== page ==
AREA: 20 Km² ALTITUDE ABOVE SEA LEVEL: 724 metres AVERAGE ANNUAL RAINFALL: 1230 l/m²
AVERAGE ANNUAL TEMPERATURE: 145 ºC POPULATION, CENSUS 1994: 1,014
HISTORY AND LANDSCAPE
The lands of Algatocín extend from east to west over the sierra which separates the Genal and Guadiaro rivers, amid low ridges of pine trees, chestnut trees, cork oaks and holm oaks. The forest descends among olive trees and almond trees by the Jubrique road up to the Genal river, and there it mingles with small plots on the river banks. To the east, the woodland is scarcer and appears spotting the cereal fields which descend to the proximities of Guadiaro. The town, which is situated at the foot of the sierra, at 724 metres above sea level, looks out over the Genal valley, adding an excellent scenery with white dabs of houses over the Fraille hillock. In the Genal valley, the visitor can contemplate a singular case of the integration between human exploitation of the area and the environment. The human use of building space and area are generally an extraordinary example of the respect for nature. The popular urbanism of the mediterranean, andalusian mountain exudes a taste of history, mainly Arab, in its streets which are usually narrow, tortuous and steep in order to adapt the houses to the land. The human landscape contemplates family plots which cover small terraces or the bottom of narrow valleys. It is the integration between man and nature which constitutes one of the main delights of the Genal valley.
Not much is known of the origins of this town, which may have been occupied by the Romans, judging by the remains found in Cerrogordo (a place near the town), although there are indications that it was founded by the Berber tribe, Al Atusiyin. Some relate the name of the town with this Arab tribe. Either way, its consolidation was produced with the Castilian repopulation before the Christian conquest.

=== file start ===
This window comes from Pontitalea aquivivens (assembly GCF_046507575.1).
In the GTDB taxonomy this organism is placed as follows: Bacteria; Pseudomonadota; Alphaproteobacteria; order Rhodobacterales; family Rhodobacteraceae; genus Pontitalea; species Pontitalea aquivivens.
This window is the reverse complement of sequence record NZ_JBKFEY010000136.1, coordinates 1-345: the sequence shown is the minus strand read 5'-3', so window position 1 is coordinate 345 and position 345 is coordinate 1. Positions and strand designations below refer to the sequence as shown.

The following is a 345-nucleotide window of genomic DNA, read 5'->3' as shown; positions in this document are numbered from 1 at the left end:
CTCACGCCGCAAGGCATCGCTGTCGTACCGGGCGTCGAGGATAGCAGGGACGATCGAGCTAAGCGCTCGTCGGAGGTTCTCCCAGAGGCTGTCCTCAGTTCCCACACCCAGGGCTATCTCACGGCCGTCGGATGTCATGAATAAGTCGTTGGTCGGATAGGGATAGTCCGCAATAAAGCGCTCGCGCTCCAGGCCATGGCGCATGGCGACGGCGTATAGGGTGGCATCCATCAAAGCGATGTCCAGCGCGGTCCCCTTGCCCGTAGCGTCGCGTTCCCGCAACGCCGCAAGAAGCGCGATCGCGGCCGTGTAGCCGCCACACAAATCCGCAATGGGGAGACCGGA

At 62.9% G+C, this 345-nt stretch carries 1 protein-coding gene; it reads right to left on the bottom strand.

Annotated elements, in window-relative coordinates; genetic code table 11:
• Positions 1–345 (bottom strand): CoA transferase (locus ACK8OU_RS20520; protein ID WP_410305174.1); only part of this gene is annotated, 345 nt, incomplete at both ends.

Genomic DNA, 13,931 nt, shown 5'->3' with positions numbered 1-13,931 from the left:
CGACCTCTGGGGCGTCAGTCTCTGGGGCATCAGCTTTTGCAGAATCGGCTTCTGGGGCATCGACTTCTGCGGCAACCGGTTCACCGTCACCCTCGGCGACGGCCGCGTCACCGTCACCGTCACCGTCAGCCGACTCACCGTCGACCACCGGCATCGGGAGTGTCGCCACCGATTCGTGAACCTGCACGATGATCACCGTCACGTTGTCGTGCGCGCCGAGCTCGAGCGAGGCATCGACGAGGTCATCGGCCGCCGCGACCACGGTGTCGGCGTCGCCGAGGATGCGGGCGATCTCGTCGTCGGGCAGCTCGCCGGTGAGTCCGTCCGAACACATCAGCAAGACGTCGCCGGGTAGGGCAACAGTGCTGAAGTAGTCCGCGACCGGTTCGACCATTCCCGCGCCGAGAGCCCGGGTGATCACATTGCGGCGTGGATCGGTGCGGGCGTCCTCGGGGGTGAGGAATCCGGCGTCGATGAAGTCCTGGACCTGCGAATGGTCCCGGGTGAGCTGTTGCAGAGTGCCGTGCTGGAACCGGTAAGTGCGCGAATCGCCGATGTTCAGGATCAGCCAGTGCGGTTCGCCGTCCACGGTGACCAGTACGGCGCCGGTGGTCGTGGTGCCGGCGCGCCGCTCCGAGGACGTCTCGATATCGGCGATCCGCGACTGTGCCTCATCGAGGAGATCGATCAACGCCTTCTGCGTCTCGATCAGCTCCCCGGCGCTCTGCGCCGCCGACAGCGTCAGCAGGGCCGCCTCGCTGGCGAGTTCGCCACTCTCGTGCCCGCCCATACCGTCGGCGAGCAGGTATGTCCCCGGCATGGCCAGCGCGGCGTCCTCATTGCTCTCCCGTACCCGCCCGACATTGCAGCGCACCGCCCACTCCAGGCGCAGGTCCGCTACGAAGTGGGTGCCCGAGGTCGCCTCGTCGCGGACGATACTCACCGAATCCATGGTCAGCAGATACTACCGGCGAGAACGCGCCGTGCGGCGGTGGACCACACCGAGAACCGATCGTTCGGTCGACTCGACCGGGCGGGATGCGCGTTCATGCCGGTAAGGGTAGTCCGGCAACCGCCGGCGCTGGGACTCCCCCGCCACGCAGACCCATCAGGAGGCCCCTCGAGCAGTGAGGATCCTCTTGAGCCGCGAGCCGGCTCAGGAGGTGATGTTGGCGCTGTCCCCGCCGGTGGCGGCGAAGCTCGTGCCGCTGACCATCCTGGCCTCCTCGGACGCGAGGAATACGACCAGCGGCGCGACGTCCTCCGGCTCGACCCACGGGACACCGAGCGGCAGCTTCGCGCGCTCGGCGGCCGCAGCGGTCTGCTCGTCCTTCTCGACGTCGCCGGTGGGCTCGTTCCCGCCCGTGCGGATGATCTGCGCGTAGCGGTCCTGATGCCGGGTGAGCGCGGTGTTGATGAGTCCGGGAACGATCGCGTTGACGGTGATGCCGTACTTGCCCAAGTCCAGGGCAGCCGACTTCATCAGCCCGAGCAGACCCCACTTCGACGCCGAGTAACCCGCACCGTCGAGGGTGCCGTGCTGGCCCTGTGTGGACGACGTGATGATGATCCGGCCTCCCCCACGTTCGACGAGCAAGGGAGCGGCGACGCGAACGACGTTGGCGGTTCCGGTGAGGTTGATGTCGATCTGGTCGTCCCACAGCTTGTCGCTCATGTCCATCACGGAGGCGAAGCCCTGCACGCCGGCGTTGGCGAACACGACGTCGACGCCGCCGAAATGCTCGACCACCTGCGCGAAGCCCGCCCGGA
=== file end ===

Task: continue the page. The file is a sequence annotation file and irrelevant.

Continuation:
Places to Visit
Algatocín also rises, following the curves of the uneven terrain on which it stands, originating serpentine and narrow streets. On the main, there are some 18th century houses with coats of arms. The Town Hall is in the centre of town with a fountain. The outstanding feature is the parish church dedicated to the Virgen del Rosario, from the 16th century, although, since then it has undergone various reforms and additions. It consists of three naves, and inside there are various works of art from the 18th century, such as a silver lamp and an image of San Francisco de Asís, made with polychromed wood. The chapel of the Calvario is higher up in a priviliged lookout from which you can see part of the Ronda highland, with the white villages of Faraján and Alpandeire and the impressive Genal valley.
According to the guide on crafts in the province of Malaga, in Algatocín there are no workshops, although there are specialists in weaving with palm, esparto grass, olive and chestnut twigs.
The specialities are based on: flour porridge with honey, rabbit, 'gazpacho campero' cold soup, breadrumbs fried with garlic, pork products, fried lard, mushrooms, beet omelette, and a large list of desserts, such as 'alfajores' fudge, 'buñeulos' sticky buns, lardy cake, 'meloja' cakes with honey, pumpkin and almonds, various jams such as greengage, quince, mulberry and pears, macaroons, rusks, meringues, fried cakes for breakfast, oil cakes, and chestnut croutons.
FESTIVITIES AND TRADITIONS